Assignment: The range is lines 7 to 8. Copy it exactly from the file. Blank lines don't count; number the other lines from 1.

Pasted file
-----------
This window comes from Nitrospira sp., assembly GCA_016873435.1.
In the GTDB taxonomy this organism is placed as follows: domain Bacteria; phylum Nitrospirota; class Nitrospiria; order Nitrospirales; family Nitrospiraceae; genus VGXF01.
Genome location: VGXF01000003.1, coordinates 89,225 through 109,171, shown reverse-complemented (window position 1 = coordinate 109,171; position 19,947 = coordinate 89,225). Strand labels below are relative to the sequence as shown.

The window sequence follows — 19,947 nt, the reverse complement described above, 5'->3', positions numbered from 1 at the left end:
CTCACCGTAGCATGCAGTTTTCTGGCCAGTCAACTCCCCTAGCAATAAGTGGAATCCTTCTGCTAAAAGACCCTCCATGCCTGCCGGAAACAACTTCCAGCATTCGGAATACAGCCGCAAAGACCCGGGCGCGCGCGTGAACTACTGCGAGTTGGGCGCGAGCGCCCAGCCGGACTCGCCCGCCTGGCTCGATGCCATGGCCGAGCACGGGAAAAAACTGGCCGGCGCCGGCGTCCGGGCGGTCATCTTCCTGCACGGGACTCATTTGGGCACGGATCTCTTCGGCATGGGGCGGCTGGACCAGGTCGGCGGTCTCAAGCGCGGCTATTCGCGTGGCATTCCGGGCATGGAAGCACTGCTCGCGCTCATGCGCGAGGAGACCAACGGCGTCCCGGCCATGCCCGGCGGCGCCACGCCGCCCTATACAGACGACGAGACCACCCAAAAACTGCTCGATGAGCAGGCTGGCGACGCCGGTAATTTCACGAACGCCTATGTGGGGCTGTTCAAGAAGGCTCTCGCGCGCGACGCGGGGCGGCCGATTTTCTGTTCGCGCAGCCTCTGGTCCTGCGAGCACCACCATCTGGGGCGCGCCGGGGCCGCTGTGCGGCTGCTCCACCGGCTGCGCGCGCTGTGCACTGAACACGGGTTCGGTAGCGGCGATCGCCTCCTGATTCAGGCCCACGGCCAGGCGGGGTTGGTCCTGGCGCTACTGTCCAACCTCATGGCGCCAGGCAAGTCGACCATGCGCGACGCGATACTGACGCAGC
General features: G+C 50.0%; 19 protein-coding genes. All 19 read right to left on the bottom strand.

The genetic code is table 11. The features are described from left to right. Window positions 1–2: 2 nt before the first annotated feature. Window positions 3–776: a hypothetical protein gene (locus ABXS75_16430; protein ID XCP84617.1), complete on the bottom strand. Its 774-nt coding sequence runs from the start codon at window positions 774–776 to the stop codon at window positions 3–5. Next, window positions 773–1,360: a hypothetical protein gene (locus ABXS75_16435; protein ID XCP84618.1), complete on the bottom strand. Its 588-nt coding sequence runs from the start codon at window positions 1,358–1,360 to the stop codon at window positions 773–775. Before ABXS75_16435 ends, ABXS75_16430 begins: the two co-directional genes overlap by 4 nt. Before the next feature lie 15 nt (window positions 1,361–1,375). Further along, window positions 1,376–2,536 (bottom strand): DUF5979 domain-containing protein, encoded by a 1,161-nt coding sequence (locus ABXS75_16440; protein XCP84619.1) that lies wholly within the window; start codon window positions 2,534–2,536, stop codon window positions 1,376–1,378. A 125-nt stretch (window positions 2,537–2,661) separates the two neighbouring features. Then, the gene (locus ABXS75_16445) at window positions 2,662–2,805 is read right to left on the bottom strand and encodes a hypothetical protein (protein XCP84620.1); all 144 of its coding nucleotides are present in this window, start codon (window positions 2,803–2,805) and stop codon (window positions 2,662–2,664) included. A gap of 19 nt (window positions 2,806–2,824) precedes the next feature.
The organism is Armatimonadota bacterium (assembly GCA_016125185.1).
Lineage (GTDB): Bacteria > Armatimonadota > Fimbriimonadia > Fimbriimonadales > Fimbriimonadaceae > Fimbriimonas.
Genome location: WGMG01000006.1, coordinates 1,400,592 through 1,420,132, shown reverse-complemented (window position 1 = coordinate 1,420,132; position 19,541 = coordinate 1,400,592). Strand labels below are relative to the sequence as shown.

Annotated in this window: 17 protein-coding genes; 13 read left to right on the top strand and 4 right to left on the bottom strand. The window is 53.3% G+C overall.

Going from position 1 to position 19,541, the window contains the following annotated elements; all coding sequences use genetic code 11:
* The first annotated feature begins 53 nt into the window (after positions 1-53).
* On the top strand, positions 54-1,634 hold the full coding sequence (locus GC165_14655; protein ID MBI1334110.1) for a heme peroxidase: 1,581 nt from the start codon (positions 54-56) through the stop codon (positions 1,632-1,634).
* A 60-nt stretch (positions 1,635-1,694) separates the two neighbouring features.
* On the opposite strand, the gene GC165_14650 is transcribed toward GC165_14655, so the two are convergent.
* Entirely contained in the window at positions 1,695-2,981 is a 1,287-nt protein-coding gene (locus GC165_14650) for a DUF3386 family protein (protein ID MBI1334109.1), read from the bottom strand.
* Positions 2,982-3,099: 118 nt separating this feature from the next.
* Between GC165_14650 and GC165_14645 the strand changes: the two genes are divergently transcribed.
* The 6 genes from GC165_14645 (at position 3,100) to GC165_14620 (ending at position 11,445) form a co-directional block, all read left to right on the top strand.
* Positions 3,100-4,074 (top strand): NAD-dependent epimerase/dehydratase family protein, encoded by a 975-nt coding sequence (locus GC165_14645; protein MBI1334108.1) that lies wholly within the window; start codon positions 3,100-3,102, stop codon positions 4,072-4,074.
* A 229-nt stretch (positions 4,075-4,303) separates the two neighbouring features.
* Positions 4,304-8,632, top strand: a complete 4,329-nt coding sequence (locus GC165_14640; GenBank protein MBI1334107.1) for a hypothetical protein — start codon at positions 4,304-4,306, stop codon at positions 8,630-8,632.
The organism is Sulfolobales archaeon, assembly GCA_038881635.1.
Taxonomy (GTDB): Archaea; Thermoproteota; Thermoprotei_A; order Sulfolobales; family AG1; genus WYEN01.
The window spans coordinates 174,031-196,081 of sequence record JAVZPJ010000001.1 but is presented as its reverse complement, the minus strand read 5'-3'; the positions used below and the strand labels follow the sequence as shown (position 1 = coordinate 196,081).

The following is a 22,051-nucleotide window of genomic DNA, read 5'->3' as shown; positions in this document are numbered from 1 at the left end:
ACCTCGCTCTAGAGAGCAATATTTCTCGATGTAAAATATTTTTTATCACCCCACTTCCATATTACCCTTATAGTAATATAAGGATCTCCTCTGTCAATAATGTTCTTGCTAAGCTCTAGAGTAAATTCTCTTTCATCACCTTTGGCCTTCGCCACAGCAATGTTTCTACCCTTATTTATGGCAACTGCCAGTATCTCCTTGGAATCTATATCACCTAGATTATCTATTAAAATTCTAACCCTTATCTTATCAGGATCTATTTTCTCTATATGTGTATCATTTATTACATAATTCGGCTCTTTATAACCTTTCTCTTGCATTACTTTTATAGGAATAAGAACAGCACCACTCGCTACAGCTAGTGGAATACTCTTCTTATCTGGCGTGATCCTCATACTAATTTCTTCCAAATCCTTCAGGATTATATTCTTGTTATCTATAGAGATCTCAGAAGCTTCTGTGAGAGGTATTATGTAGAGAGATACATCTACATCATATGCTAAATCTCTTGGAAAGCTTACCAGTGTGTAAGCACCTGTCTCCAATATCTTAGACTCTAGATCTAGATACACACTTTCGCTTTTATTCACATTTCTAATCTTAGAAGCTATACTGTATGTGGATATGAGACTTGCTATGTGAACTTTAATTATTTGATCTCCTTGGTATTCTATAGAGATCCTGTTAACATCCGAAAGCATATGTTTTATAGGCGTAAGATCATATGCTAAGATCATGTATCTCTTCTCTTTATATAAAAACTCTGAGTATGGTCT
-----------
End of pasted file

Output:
The genetic code is table 11. The features are described from left to right. Window positions 1–2: 2 nt before the first annotated feature. Window positions 3–776: a hypothetical protein gene (locus ABXS75_16430; protein ID XCP84617.1), complete on the bottom strand. Its 774-nt coding sequence runs from the start codon at window positions 774–776 to the stop codon at window positions 3–5. Next, window positions 773–1,360: a hypothetical protein gene (locus ABXS75_16435; protein ID XCP84618.1), complete on the bottom strand. Its 588-nt coding sequence runs from the start codon at window positions 1,358–1,360 to the stop codon at window positions 773–775. Before ABXS75_16435 ends, ABXS75_16430 begins: the two co-directional genes overlap by 4 nt. Before the next feature lie 15 nt (window positions 1,361–1,375). Further along, window positions 1,376–2,536 (bottom strand): DUF5979 domain-containing protein, encoded by a 1,161-nt coding sequence (locus ABXS75_16440; protein XCP84619.1) that lies wholly within the window; start codon window positions 2,534–2,536, stop codon window positions 1,376–1,378. A 125-nt stretch (window positions 2,537–2,661) separates the two neighbouring features. Then, the gene (locus ABXS75_16445) at window positions 2,662–2,805 is read right to left on the bottom strand and encodes a hypothetical protein (protein XCP84620.1); all 144 of its coding nucleotides are present in this window, start codon (window positions 2,803–2,805) and stop codon (window positions 2,662–2,664) included. A gap of 19 nt (window positions 2,806–2,824) precedes the next feature.
The organism is Armatimonadota bacterium (assembly GCA_016125185.1).